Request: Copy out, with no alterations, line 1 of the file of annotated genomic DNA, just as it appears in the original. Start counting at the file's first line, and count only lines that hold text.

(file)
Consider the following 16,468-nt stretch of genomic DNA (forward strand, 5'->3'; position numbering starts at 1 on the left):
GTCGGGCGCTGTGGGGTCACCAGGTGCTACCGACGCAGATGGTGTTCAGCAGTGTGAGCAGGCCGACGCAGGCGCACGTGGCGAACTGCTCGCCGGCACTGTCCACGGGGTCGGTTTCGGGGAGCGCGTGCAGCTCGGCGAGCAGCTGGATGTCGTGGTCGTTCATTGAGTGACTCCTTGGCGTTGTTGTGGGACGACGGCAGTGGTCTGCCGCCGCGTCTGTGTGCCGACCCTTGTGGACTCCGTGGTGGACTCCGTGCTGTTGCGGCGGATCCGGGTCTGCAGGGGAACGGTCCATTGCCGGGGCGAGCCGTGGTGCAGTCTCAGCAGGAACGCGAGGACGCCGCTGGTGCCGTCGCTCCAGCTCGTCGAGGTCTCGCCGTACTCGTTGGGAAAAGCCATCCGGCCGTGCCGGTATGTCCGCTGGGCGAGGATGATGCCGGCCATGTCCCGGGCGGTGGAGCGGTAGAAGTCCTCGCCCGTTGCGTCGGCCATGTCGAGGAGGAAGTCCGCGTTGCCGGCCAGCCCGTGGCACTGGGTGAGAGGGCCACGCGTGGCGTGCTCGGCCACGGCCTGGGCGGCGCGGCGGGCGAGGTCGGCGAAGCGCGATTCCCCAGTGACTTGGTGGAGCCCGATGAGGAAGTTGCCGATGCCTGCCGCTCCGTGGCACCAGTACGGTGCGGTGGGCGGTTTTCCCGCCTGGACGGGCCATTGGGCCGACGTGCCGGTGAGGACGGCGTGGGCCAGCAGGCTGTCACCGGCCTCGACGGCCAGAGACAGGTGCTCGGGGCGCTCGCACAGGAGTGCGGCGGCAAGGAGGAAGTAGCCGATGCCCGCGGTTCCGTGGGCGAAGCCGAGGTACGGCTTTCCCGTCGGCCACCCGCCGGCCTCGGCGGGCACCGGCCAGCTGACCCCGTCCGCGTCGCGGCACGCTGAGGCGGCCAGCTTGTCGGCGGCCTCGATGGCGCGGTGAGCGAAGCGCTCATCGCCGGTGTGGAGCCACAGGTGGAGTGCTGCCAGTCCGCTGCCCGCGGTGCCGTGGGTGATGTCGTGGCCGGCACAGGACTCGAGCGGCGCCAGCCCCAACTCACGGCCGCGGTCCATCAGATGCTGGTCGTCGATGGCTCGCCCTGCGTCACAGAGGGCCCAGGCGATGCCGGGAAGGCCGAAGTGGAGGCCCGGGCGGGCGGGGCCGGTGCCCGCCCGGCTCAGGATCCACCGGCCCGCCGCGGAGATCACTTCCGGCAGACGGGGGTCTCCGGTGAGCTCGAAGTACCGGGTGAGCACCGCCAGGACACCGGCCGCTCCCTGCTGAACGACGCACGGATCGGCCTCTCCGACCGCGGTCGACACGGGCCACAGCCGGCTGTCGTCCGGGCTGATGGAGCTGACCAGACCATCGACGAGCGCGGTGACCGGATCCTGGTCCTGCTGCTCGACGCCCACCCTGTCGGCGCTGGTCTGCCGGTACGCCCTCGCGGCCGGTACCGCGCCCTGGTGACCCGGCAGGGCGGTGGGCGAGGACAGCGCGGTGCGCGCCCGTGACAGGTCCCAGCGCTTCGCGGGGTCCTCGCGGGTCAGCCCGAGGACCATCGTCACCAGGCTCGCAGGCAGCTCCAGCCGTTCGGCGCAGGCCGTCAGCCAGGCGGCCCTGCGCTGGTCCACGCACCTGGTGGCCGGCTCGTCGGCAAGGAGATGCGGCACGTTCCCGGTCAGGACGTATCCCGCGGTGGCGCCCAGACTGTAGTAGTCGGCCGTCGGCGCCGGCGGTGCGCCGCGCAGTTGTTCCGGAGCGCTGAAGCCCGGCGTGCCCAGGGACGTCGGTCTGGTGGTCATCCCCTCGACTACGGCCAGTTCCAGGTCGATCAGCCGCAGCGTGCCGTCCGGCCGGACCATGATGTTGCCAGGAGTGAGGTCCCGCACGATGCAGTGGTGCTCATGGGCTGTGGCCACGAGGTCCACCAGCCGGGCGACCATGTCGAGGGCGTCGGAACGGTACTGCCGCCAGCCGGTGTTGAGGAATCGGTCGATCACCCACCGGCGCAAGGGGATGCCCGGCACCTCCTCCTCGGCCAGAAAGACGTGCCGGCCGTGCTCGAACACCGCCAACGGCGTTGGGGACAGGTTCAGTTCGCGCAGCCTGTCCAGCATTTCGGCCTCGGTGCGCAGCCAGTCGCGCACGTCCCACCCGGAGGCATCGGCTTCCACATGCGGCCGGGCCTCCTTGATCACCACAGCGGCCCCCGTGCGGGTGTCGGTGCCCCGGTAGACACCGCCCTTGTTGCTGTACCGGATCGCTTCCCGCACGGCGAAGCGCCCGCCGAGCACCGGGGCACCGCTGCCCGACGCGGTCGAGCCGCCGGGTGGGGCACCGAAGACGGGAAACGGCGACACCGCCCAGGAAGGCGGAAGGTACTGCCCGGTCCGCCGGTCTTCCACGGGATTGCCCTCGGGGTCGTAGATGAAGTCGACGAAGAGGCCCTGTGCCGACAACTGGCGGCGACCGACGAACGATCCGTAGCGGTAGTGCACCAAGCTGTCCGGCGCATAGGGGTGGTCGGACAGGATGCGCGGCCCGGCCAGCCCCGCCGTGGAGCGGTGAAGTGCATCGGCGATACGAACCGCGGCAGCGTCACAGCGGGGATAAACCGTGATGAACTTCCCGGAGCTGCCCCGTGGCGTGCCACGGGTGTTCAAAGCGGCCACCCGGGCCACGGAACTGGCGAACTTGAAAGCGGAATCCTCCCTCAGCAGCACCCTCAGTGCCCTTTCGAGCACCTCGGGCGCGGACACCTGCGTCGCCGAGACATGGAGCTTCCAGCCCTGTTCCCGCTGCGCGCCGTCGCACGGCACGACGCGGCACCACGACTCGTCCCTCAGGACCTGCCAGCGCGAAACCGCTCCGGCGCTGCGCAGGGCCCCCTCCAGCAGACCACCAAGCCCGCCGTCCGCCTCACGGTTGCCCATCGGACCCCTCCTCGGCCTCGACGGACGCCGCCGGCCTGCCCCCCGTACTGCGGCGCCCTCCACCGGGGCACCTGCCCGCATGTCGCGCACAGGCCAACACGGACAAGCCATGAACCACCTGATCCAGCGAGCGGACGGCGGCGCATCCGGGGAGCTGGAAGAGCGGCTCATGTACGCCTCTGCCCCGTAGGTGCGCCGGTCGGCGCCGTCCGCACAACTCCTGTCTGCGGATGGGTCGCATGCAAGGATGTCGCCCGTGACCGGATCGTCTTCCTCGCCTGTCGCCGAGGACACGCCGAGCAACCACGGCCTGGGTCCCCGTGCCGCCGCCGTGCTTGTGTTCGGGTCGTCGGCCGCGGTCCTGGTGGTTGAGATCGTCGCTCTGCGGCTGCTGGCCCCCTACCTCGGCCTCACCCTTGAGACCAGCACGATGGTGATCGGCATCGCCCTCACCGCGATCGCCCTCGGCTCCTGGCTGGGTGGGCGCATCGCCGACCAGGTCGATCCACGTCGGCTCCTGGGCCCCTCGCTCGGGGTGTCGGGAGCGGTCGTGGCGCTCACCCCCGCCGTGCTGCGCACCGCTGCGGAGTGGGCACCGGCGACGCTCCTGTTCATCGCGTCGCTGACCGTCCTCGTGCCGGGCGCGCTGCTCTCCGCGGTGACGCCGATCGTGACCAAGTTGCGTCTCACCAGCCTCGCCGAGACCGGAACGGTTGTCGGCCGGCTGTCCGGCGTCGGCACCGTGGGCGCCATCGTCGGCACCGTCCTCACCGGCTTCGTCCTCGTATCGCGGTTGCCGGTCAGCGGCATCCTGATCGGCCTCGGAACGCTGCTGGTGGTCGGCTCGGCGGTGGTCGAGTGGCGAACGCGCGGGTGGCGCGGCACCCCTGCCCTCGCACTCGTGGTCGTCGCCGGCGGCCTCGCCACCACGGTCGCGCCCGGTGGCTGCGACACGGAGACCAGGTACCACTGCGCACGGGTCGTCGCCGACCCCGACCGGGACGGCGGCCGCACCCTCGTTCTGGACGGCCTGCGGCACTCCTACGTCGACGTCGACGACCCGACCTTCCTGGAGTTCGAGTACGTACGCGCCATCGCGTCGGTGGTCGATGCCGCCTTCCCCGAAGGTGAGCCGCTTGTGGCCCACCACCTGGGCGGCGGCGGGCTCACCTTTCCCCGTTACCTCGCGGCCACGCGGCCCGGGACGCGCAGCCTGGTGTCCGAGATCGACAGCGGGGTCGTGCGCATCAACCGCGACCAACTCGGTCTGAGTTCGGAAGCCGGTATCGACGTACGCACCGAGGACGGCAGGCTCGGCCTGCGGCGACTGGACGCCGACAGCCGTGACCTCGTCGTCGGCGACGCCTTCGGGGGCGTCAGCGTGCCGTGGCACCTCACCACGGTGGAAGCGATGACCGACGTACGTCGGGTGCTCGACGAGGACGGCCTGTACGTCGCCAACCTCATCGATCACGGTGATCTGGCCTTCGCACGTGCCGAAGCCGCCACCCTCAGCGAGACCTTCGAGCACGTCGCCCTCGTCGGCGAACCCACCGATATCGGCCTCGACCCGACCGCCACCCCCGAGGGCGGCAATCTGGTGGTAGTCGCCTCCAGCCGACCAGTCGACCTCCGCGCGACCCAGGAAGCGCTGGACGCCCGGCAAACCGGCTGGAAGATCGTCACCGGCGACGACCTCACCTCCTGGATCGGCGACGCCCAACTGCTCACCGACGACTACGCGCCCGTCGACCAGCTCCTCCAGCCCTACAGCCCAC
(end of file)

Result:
Consider the following 16,468-nt stretch of genomic DNA (forward strand, 5'->3'; position numbering starts at 1 on the left):